The Brandon, Manitoba native retired after the 1998-99 season and now works for the Kings organization.
Derek Boogaard was briefly one of the most feared enforcers in the NHL before his untimely death in 2011 at the age of 28.
"The Boogey Man" played six seasons in the NHL, five with the Wild and one with the Rangers. He accumulated 589 penalty minutes in just 277 career NHL games.
Boogaard was popular with fans and earned the respect of his fellow enforcers. Chris Simon once told Men's Journal that Boogaard was very tough to face in a fight. "It's a real bad feeling when he works that hand free," Simon said. "It's not just his power but the accuracy. He's one of the most on-the-money punchers you'll ever face."
John Wensink played parts of seven seasons in the NHL and is best remembered as the tough guy who challenged the entire Minnesota North Stars bench to a brawl (see the video on this slide to watch it). It should come as no surprise that there were no takers.
Wensink topped the 100-penalty minute mark six times during his NHL career, including a career-high 181 in 1977-78. His bold fighting style made him a favorite of Bruins coach Don Cherry.
Wensink could also play hockey when he wanted to. In 1978-79, he scored 28 goals and 46 points for a very strong Bruins team that finished the season with 100 points in the standings.
Wensink finished his career with the Nordiques, Rockies and Devils. He accumulated 840 penalty minutes in 403 career NHL games.
Not many enforcers can say they changed the rules of the game, but Rob Ray certainly can.
The Sabres tough guy used to remove his pads and sweater during fights, leaving opponents nothing to grasp during a tussle. As a result, the NHL changed the rules and now assess a game misconduct to any player whose jersey is not tied down during a fight. It is referred to as "The Rob Ray Rule."
"Rayzor" spent 15 seasons in the NHL, and the first thirteen-and-a-half were spent with the Sabres. He was a part of Buffalo's 1999 club that reached the Stanley Cup Final before falling to the Dallas Stars in six games.
Ray finished his career with 3,207 penalty minutes in exactly 900 regular-season games and was one of the most popular Sabres of all time for his hustle, determination and charity work off the ice.
He presently works as a color commentator on Sabres TV broadcasts.
Milan Lucic can drop the gloves, but he's on this list primarily because he constantly throws his 6'4", 220-pound body into opponents, making them think twice before proceeding.
Lucic has exceeded 100 penalty minutes in three of the last four seasons and was a major reason why the Bruins won the Stanley Cup in 2011 for the first time since 1972.
Teammate Adam McQuaid explained the problem Lucic poses for opposing players. "He's the prototypical old Bruin," McQuaid said. "He's a power forward who can score, and it's a pretty tough combination for a D-man when you're worried about getting put through the boards, or a guy making a play and scoring a goal. That's a tough combination. All I know is we're all glad he's on our team."
Lucic is only 24 and has plenty of time to add to his resume, something that has to make Bruins fans smile and opposing players take notice.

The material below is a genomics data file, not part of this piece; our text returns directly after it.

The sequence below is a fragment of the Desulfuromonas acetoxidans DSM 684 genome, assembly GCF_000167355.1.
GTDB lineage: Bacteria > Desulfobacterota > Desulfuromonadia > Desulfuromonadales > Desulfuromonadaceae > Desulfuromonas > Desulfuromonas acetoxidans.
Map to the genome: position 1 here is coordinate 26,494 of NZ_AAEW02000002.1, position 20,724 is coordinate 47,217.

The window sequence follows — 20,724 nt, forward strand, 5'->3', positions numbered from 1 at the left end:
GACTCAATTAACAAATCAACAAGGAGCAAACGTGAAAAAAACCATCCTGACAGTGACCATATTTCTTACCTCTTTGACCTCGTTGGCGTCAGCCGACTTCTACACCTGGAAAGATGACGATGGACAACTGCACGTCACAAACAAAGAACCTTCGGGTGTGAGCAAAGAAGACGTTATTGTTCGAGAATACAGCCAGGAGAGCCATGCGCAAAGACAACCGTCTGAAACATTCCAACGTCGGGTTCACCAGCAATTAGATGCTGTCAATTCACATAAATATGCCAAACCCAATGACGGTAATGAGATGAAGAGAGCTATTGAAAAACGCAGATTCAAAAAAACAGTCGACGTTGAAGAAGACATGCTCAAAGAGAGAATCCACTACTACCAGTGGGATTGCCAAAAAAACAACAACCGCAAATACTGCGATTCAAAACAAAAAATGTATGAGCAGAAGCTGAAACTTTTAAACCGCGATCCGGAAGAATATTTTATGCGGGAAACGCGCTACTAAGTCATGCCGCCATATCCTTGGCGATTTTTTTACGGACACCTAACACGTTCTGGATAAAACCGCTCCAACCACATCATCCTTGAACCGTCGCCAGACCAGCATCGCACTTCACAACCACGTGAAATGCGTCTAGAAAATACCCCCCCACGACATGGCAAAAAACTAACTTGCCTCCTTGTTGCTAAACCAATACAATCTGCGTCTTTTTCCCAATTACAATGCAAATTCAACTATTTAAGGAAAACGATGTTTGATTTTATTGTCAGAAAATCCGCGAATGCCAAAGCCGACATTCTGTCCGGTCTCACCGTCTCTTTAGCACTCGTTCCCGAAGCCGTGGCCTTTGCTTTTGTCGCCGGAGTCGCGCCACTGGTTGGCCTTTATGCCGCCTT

Basil McRae was an imposing figure on the ice during his NHL career, which spanned from 1981-1987.
He was at his best on the Minnesota North Stars when he teamed with fellow tough guy Shane Churla to strike fear in opposing players.
McRae surpassed 300 penalty minutes in a season for four consecutive seasons and was part of the North Stars club that reached the 1991 Stanley Cup Final before falling to Mario Lemieux and the Penguins.
In 576 career NHL games with the Leafs, Red Wings, Nordiques, North Stars, Blues and Blackhawks, McRae accumulated 2,453 penalty minutes.
Big Gino Odjick earned the name "The Algonquin Enforcer" for his toughness and his native heritage.
Odjick, who stood 6'3", 215 pounds, protected sniper Pavel Bure for most of his career with Vancouver.
In 1993-94, Odjick was part of the Canucks team that reached the Stanley Cup Final and pushed the Rangers to seven games in that series. He scored a career-high 16 goals that season.
Odjick later played for the Islanders, Flyers and Canadiens during his NHL career. In 605 games, Odjick accumulated 2,567 penalty minutes.
Wayne Cashman specialized in doing the dirty work throughout his lengthy NHL career. He played for the Bruins between 1964 and 1983 and served as captain of the Bruins later in his career.
Cashman did the little things that didn't make headlines but helped win hockey games. He would dig the puck out of the corners and center it to high-scoring linemate Phil Esposito. He also dropped to gloves to help protect Espo or Bobby Orr.
At one point, Sports Illustrated called Cashman, "the meanest and toughest player on a team on a team that ruthlessly bullied opponents."
Cashman played on two Stanley Cup-winning teams with Boston (1970 and 1972) and reached the Stanley Cup Final three other times.
In 1,027 career games, Cashman scored 277 goals, 793 points and accumulated 1,041 penalty minutes.
Dale Hunter was the type of player you loved to have on your team but hated to play against.
Hunter stretched the rules to the limit and sometimes admittedly went over the line, but he always gave his all for his club. He pushed, shoved, agitated and got under the skin of opponents.